The treemap view provides a useful way to represent the result of a CQLinq request, so we can visually see the types concerned by the request.


As we can observe many functions are declared as static.

Let’s search now for the static fields:


The same remark as functions, many variables are declared as static.

In the Linux kernel source code, the encapsulation is used whenever the functions and variables must be private to the file scope.

Use structs to store your data model

In C programming the functions use variables to achieve their treatments, these variables could be:

  • Static variables.
  • Global variables.
  • Local variables
  • Variables from structs.

Each project has its data model which could be used by many source files, using global variables is a solution but not the good one, using structs to group data is more recommended.

Let’s search for global variables with a primitive type:


only very few variables are concerned, and maybe we can group some of them into structs, like (elfcorehdr_addr and elfcorehdr_size) or (pm_freezing and pm_nosig_freezing).

Let function be short and sweet

Here’s from the linux coding style web page, an advice about the length of functions:

Functions should be short and sweet, and do just one thing.  They should
fit on one or two screenfuls of text (the ISO/ANSI screen size is 80x24,
as we all know), and do one thing and do that well.

The maximum length of a function is inversely proportional to the
complexity and indentation level of that function.  So, if you have a
conceptually simple function that is just one long (but simple)
case-statement, where you have to do lots of small things for a lot of
different cases, it's OK to have a longer function.

Let’s search for functions where the number of lines of code is more than 30


Only a few methods have more than 30 lines of code.

Function Number of parameters

Functions where NbParameters > 8 might be painful to call and might degrade performance. Another alternative is to provide a structure dedicated to handling arguments passing.


only 2 methods have more than 8 parameters.

Number of local variables

Methods, where NbVariables is higher than 8, are hard to understand and maintain. Methods, where NbVariables is higher than 15, are extremely complex and should be split into smaller methods (except if they are automatically generated by a tool).


only 5 functions have more than 15 local variables.

Avoid defining complex functions

Many metrics exist to detect complex functions, NBLinesOfCode, Number of parameters and number of local variables are the basic ones.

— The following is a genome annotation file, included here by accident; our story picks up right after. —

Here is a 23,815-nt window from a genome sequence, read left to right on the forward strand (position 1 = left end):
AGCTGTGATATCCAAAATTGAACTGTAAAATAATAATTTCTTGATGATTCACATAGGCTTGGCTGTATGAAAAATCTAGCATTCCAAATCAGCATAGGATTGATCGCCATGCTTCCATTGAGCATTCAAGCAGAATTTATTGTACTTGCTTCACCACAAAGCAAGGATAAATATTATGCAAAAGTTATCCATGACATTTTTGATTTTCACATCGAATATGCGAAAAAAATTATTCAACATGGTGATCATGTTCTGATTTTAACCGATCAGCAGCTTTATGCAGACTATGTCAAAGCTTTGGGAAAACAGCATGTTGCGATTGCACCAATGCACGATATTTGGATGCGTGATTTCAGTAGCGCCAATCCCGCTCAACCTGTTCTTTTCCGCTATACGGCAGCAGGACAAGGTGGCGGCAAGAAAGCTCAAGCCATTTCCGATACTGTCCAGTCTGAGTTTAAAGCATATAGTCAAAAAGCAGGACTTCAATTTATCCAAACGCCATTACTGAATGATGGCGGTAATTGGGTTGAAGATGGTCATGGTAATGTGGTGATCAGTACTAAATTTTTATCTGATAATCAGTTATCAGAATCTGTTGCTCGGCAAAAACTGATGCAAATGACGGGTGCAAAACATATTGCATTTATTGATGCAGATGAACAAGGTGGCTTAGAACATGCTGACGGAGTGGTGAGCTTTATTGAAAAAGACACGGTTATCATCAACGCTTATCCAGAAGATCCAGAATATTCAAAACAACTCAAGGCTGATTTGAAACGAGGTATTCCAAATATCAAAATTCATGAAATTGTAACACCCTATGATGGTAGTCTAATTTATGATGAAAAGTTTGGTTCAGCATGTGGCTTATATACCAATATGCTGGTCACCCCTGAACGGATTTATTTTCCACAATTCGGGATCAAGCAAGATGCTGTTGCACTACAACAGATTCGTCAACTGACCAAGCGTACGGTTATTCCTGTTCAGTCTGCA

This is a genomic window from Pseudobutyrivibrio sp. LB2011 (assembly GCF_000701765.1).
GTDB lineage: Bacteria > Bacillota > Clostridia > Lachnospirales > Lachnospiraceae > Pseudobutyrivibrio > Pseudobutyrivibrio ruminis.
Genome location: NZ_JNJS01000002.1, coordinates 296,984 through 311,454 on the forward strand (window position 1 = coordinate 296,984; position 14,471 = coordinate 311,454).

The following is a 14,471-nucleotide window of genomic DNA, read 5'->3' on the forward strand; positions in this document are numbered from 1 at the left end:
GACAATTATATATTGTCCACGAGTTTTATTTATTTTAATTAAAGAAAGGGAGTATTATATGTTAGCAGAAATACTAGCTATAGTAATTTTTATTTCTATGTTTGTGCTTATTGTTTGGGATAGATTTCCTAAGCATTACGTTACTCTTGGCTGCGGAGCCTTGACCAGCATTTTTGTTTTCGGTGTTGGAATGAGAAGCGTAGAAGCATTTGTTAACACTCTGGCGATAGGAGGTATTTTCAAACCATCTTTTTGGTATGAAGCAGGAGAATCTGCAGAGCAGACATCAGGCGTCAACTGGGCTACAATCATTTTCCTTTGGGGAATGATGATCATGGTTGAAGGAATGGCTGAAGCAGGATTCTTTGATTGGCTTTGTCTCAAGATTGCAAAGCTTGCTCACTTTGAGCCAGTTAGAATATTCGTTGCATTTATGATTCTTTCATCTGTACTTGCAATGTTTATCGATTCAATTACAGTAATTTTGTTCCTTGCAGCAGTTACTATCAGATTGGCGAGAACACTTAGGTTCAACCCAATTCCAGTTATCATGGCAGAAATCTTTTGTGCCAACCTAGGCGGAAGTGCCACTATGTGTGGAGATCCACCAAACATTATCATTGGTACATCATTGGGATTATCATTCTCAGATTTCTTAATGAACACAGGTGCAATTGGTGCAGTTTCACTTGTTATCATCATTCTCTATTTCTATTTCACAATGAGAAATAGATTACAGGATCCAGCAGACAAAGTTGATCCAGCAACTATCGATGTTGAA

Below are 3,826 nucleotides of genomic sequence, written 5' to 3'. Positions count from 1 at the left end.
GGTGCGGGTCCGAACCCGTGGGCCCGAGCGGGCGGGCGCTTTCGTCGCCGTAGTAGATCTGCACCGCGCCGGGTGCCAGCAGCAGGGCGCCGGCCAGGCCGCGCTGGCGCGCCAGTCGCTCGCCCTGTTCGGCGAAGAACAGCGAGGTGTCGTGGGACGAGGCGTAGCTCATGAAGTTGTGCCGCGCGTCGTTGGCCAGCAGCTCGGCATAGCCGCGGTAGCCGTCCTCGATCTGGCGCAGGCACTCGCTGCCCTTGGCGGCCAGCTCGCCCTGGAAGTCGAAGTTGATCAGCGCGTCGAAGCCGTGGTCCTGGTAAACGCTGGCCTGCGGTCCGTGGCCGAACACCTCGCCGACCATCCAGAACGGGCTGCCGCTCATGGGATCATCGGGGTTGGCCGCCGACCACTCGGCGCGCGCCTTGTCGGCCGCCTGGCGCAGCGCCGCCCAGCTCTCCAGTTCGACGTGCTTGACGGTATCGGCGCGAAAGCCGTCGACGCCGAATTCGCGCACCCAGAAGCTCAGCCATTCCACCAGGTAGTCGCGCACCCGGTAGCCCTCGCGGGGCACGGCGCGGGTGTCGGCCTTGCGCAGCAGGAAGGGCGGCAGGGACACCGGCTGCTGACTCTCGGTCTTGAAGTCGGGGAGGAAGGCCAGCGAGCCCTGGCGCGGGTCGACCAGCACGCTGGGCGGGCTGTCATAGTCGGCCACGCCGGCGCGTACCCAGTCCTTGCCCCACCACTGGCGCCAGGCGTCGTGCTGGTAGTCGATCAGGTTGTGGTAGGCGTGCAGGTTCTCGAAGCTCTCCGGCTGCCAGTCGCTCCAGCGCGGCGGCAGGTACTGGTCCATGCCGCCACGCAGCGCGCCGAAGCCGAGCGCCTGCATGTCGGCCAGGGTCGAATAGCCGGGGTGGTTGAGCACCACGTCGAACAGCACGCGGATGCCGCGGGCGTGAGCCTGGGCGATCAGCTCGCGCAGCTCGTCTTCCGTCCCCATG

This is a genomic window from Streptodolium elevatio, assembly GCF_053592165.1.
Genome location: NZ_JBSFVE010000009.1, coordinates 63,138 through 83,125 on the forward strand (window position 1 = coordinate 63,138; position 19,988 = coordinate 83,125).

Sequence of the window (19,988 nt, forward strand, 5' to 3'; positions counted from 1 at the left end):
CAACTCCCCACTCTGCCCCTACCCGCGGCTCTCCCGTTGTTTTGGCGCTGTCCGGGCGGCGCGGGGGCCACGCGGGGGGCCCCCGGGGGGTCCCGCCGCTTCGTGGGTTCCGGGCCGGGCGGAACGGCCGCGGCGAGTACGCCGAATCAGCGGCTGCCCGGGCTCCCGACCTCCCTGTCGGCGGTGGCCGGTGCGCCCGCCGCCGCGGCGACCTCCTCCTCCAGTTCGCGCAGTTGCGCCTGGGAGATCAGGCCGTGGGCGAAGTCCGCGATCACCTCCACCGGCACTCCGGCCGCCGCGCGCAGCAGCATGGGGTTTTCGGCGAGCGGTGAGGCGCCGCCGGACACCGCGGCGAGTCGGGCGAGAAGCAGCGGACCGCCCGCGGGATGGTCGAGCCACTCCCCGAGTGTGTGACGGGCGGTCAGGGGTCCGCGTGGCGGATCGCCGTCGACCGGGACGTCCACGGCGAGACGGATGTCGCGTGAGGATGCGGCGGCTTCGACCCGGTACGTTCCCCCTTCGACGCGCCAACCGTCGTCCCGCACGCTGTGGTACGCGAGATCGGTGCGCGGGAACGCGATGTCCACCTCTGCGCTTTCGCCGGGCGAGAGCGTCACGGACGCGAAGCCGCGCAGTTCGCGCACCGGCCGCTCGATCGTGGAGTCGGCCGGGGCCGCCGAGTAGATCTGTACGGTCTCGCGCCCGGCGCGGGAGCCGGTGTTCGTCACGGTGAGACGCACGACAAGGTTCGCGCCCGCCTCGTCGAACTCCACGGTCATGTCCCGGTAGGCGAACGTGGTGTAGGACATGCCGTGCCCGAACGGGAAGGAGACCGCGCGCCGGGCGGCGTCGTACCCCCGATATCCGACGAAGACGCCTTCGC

There are other interesting metrics to detect complex functions:

  • Cyclomatic complexity is a popular procedural software metric equal to the number of decisions that can be taken in a procedure.
  • Nesting Depth is a metric defined on methods that is relative to the maximum depth of the more nested scope in a method body.
  • Max Nested loop equals the maximum level of loop nesting in a function.

The max value tolerated for these metrics depends more on the team choices, there are no standard values.

Let’s search for functions candidate to be refactored:



only very few functions could be considered as complex.

Naming convention

There’s no standard for the naming convention, each project managers could choose what they think it’s better, however, what’s very important is to respect the chosen convention to have an homegenous naming.

In case of Linux, the structs must began with a lower case, and we can check if it’s true for the whole kernel source code, let’s execute the following query:



Only 4 structs began with “_” instead of a lower case letter.


The indentation is very useful to make the code easy to read, here’s from the linux coding style web page  the motivations behind the indentation:

Rationale: The whole idea behind indentation is to clearly define where
a block of control starts and ends.  Especially when you've been looking
at your screen for 20 straight hours, you'll find it a lot easier to see
how the indentation works if you have large indentations.

Now, some people will claim that having 8-character indentations makes
the code move too far to the right, and makes it hard to read on a
80-character terminal screen.  The answer to that is that if you need
more than 3 levels of indentation, you're screwed anyway, and should fix
your program.


Exploring some known open source projects is always good to elevate your programming skills, especially if they are developed and maintained by experts. No need to download and build the project, you can just discover the code from GitHub.